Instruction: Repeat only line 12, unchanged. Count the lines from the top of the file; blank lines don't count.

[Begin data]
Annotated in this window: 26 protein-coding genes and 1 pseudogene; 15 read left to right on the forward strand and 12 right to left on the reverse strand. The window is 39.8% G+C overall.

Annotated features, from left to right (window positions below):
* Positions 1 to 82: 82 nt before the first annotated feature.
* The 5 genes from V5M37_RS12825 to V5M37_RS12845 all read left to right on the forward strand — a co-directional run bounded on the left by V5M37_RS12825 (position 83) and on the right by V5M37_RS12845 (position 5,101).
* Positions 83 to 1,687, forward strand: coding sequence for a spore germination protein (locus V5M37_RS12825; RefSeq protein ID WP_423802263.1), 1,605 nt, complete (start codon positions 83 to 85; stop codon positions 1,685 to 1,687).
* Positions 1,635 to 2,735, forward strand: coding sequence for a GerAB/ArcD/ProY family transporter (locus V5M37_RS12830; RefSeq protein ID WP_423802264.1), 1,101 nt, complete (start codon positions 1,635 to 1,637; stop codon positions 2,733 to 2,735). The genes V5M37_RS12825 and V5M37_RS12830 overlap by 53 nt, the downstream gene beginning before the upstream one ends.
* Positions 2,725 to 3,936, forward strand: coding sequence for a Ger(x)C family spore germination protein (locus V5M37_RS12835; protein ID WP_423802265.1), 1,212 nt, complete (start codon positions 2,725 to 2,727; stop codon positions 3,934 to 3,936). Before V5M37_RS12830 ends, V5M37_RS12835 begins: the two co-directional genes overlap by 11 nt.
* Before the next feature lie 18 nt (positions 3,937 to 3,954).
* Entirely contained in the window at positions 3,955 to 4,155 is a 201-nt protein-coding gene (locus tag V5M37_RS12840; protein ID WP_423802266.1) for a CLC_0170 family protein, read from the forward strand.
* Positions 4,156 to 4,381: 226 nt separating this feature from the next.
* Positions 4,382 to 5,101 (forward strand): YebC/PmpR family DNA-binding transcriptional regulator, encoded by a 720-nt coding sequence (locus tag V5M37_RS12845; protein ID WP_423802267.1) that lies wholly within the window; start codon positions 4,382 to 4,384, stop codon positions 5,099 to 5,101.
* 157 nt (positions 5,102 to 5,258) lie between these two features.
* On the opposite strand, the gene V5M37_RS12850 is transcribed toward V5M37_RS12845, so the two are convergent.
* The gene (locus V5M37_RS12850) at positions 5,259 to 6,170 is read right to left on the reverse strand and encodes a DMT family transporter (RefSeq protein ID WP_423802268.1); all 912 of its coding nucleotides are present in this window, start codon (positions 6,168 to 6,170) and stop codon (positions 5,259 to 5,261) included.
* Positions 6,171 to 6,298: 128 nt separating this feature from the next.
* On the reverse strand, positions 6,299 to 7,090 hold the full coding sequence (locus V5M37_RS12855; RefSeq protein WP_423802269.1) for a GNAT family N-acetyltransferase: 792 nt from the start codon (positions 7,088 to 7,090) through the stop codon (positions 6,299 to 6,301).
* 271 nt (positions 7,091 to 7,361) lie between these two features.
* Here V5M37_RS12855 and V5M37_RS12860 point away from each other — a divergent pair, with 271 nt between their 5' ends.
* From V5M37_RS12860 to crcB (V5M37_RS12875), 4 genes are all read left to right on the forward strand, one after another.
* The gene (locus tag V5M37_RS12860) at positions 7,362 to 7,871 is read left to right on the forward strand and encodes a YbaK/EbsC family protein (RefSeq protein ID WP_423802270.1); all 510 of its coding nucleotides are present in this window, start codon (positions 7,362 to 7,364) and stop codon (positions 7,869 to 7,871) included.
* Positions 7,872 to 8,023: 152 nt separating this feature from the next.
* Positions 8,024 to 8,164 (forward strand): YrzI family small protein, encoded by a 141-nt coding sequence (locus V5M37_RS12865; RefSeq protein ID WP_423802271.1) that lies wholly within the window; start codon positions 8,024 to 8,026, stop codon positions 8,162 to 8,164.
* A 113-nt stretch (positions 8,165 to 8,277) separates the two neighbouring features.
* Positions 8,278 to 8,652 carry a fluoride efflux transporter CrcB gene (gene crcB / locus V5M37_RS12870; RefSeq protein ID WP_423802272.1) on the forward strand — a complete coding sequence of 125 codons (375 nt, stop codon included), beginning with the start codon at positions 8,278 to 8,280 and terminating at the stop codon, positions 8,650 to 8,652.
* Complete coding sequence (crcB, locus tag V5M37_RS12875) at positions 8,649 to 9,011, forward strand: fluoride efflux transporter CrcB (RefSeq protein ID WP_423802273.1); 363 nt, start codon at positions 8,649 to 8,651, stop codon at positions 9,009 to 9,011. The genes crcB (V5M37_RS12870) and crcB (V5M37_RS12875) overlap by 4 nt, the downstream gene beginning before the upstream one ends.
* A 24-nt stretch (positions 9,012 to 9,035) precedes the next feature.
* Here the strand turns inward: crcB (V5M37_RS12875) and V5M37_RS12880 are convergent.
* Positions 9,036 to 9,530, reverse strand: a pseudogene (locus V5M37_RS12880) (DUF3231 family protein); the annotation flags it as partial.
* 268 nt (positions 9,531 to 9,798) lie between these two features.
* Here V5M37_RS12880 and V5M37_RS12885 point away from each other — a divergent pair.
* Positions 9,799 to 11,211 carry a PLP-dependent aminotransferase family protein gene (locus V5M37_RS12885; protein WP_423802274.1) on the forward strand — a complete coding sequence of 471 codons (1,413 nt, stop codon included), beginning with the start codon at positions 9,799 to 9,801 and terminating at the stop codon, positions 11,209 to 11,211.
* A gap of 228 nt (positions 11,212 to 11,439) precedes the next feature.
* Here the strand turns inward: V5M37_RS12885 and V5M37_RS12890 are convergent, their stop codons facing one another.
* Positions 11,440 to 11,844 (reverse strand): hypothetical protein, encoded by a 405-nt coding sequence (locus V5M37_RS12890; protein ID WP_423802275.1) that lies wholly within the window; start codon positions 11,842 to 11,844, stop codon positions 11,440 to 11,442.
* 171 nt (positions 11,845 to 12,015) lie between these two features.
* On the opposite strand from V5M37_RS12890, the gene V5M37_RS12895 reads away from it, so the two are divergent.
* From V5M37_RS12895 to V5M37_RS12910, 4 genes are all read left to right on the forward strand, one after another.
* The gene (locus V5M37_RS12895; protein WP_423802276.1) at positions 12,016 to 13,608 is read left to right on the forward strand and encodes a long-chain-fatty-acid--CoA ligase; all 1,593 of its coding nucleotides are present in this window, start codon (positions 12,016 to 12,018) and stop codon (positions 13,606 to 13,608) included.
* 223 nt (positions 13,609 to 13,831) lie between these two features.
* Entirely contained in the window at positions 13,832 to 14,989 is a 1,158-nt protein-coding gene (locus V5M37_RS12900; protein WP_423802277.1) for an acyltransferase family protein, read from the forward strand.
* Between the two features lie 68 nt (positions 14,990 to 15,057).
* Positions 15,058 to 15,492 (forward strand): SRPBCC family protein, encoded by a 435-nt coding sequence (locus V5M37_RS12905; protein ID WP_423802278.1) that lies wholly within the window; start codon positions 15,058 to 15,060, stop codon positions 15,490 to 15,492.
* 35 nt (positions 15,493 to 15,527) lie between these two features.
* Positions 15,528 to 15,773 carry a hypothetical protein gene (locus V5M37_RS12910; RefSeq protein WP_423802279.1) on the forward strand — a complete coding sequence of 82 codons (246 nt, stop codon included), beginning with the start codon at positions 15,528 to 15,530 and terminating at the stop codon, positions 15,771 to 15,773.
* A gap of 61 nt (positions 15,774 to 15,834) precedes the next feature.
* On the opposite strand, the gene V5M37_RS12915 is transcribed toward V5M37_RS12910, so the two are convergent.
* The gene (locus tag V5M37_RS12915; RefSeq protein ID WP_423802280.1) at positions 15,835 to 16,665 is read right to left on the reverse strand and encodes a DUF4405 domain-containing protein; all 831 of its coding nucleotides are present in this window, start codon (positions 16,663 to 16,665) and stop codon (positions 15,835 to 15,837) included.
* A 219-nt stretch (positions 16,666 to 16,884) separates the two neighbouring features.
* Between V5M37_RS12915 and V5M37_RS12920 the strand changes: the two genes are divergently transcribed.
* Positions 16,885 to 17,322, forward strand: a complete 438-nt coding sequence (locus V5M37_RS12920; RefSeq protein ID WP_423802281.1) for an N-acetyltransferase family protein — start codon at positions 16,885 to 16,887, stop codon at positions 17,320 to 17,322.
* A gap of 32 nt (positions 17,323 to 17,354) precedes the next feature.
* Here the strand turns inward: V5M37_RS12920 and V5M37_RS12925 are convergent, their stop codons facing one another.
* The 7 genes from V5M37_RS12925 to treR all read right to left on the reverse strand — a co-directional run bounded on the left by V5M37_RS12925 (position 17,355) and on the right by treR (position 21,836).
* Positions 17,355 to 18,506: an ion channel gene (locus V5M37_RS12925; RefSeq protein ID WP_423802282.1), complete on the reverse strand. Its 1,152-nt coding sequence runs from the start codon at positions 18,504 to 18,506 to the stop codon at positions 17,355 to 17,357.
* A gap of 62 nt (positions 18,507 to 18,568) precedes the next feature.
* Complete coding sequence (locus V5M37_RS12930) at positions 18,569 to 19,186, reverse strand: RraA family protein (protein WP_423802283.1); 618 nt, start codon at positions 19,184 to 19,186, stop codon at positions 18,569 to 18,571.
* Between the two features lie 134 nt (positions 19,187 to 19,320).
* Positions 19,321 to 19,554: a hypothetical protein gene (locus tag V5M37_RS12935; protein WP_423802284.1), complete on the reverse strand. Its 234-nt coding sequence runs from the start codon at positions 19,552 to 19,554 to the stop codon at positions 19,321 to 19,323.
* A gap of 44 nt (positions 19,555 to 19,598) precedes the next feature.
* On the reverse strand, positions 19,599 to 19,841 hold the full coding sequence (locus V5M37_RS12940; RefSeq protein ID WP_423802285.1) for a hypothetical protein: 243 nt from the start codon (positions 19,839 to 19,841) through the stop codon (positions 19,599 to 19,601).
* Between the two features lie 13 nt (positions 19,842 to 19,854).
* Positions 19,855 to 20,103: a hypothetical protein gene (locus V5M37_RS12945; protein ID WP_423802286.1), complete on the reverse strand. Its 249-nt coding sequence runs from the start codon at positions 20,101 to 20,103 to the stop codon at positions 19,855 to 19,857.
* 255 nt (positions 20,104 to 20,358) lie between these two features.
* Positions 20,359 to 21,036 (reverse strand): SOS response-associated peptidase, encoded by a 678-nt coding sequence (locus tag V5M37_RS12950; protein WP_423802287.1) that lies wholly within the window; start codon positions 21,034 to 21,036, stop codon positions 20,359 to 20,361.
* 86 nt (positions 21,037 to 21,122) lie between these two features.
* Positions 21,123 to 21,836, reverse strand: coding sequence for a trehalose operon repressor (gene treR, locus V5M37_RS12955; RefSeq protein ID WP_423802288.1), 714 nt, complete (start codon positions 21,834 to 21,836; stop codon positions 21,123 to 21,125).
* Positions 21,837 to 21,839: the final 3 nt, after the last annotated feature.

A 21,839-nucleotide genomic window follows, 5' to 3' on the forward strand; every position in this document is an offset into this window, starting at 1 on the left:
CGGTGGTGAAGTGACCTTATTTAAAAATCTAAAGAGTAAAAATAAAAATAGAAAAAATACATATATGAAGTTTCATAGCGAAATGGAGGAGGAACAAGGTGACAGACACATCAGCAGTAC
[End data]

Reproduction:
* 157 nt (positions 5,102 to 5,258) lie between these two features.